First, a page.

Every year is different when adjudicating the Drammy Awards, the ceremony known informally as Portland’s biggest cast party. Fifteen of us see scads of plays all year long; the commitment is to see at least 50 different productions annually, though many members see 80+. It’s a labor of love, for sure, and every Committee member takes the mission – to acknowledge outstanding work in the theater – very seriously.
This past season was my third on the Committee. For me personally (though I think most or all of my colleagues would echo this), every year has had its share of triumphs and disappointments. To put it another way: I’m always thrilled that work I thought was astonishing got recognized publicly as such; and I’m always agonized that some work I thought was gobsmackingly brilliant didn’t make the final vote.
For various reasons, this past ceremony had more than its shares of ups and downs. I had many more disappointments than previously, with work I strongly thought was outstanding going unsung.
That doesn’t mean I think the Awards are broken, or antique, or dispensable. There are checks and balances in the voting system to help ensure awards aren’t handed out casually. But that same system probably leads to less recognition being awarded that I/we would sometimes like.
A glaring case in point is that we wound up giving no award for Playwriting this time, even though there were excellent candidates. This wasn’t intended as some big statement about the quality of playwriting in Oregon; in fact, that art form is burgeoning here, and it could have been a great year to acknowledge that. But the vicissitudes of the system forestalled that, this time around.
Anyhow. Long post already, so I’m appending an eloquent protest crafted by the fab Marc Acito and the beatific Cynthia Whitcomb below, signed by 31 different playwrights who are either from here or who have been produced here. Marty Hughley published this statement today on OregonLive.com, where you can read people’s responses to it.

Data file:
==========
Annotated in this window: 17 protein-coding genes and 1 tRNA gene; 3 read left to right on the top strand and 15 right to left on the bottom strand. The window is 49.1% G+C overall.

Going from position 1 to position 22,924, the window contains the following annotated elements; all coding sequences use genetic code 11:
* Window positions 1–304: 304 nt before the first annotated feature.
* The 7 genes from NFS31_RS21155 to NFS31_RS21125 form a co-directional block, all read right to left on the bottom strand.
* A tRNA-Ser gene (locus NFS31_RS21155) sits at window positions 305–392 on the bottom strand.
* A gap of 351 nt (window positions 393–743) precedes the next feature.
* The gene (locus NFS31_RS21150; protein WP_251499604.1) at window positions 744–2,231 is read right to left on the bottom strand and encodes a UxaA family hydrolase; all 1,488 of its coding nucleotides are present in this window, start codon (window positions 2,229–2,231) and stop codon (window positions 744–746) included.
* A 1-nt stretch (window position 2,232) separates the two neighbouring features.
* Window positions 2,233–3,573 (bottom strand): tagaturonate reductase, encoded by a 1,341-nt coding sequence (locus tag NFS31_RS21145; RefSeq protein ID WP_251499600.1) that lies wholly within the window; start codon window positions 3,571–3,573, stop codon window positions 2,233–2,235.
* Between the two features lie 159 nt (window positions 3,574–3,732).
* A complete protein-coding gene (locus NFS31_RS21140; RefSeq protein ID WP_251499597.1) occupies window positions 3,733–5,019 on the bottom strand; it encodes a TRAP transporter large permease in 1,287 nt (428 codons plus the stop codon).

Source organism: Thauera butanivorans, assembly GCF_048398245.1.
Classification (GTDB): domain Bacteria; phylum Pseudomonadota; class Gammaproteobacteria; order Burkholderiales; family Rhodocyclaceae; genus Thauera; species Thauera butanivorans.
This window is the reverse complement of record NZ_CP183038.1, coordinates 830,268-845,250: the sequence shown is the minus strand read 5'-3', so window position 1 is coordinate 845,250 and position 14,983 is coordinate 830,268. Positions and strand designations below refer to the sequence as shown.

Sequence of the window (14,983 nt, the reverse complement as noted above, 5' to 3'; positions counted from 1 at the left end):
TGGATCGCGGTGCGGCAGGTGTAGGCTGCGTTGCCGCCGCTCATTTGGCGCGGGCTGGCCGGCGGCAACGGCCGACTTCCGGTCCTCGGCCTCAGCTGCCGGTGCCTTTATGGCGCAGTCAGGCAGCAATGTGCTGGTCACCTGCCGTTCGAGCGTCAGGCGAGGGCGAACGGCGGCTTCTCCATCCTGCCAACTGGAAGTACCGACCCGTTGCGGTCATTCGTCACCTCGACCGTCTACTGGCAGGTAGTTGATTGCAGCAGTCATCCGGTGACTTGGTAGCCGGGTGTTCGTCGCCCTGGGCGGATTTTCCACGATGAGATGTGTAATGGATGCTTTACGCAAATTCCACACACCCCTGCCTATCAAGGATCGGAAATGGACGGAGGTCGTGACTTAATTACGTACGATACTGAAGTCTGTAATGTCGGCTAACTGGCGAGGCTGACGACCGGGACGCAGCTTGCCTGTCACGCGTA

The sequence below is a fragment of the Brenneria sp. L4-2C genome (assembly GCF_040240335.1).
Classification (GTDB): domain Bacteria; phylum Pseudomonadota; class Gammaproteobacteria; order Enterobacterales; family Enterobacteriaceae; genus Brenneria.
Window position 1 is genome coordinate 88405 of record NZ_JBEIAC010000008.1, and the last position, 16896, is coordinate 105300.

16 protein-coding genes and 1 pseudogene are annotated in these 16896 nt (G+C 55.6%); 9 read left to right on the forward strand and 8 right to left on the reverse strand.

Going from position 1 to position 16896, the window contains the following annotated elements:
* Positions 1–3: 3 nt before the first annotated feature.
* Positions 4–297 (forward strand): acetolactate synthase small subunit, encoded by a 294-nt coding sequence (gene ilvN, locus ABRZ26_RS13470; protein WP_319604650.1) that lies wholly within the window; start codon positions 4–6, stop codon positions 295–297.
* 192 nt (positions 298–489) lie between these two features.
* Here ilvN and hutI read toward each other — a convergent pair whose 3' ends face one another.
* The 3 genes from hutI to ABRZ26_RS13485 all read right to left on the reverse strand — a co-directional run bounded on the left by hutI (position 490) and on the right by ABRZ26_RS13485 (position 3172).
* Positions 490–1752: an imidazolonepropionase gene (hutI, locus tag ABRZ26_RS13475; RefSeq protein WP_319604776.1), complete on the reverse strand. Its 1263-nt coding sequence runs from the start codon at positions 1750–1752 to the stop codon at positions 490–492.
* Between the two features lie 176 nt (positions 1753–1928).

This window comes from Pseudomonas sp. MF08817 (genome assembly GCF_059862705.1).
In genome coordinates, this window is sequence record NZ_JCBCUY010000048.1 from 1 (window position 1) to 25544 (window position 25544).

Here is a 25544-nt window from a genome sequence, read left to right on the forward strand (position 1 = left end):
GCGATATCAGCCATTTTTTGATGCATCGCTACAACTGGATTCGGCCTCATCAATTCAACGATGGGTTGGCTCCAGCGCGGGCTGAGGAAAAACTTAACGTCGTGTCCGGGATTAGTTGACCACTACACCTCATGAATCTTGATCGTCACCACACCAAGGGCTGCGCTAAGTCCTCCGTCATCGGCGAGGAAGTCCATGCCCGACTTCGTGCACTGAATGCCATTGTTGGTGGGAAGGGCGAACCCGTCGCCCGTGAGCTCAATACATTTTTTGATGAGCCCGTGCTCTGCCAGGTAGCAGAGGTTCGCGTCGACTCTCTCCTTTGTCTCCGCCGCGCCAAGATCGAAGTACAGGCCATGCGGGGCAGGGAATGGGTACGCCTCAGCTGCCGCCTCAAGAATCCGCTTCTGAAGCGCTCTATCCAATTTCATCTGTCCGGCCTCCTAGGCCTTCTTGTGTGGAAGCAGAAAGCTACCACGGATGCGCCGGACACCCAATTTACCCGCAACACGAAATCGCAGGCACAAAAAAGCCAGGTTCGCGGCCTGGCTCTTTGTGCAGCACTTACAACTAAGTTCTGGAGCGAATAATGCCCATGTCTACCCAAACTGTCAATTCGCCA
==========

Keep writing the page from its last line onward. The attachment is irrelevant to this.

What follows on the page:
BTW, this protest has already had a positive effect – the Drammy Committee now has a subcommittee that takes special responsibility for the consideration of original playwriting. Believe me, the Committee is already rigorous in its deliberations; I wish everyone could hear the depth of discourse that takes place during its discussions. A subcommittee comprised of “stakeholders” in new writing will simply serve to augment those discussions. Nevertheless, as Martha would say: it’s a good thing.
An Open Letter to the Portland Drammy Award Committee:
On Monday, June 8th, the Portland Drammy Awards once again celebrated every aspect of theatre from actors and directors, to sets, costumes, sound, music, even going so far as to acknowledge the ushers and folks who work in the box office. One category, however was noticeably absent: the very people who create theatre from literally nothing and without whom there would be no theatre, save a few stray mimes and improv events. That’s right, the playwrights.
Portland had many productions this year that were either world premieres or written by local playwrights or both, including Apollo, Cooler, Holidazed, Crazy Enough, Live Nude Fear, New Believers, and Pylon. To snub this group is not only baffling, it’s an insult in the extreme.
Other cities, many less literate and writer-friendly than Portland, honor writers in their regional theatre award ceremonies: notably the Tony Awards in New York City, (awards for playwrights, as well as writers of the books for musicals); the Jeffs in Chicago (two writing awards for original plays and adaptations); the Barrymore Award in Philadelphia for a world premiere play; and three writing prizes from the San Francisco Bay Area Theatre Critics for new plays.
Portland has the biggest and best bookstore in the country. We have one of the largest writing organizations in the country, Willamette Writers, with 1,600 members. We have more best-selling authors than demographics would dictate (Jean Auel, Chuck Palahniuk, Chelsea Cain, Philip Margolin, to name a few). We have the Wordstock literary festival. And two new play festivals, Fertile Ground and JAW.
So why is it that one of the most literate cities in America, with one of the healthiest theatre communities, chooses to overlook playwrights for the second year in a row and the fourth time in the past eight seasons, ignoring such critically acclaimed world premieres as Celebrity Row and Another Fine Mess, the latter of which went on to become a nominee for the Pulitzer Prize? We the undersigned writers urge the Portland Drammy committee to wake up and acknowledge the source of great theatre.
Because the pen is mightier than the plastic stage sword.
Michael Thomas Cooper
Sandra de Helen
Michael Allen Harrison
Ebbe Roe Smith
Molly Best Tinsley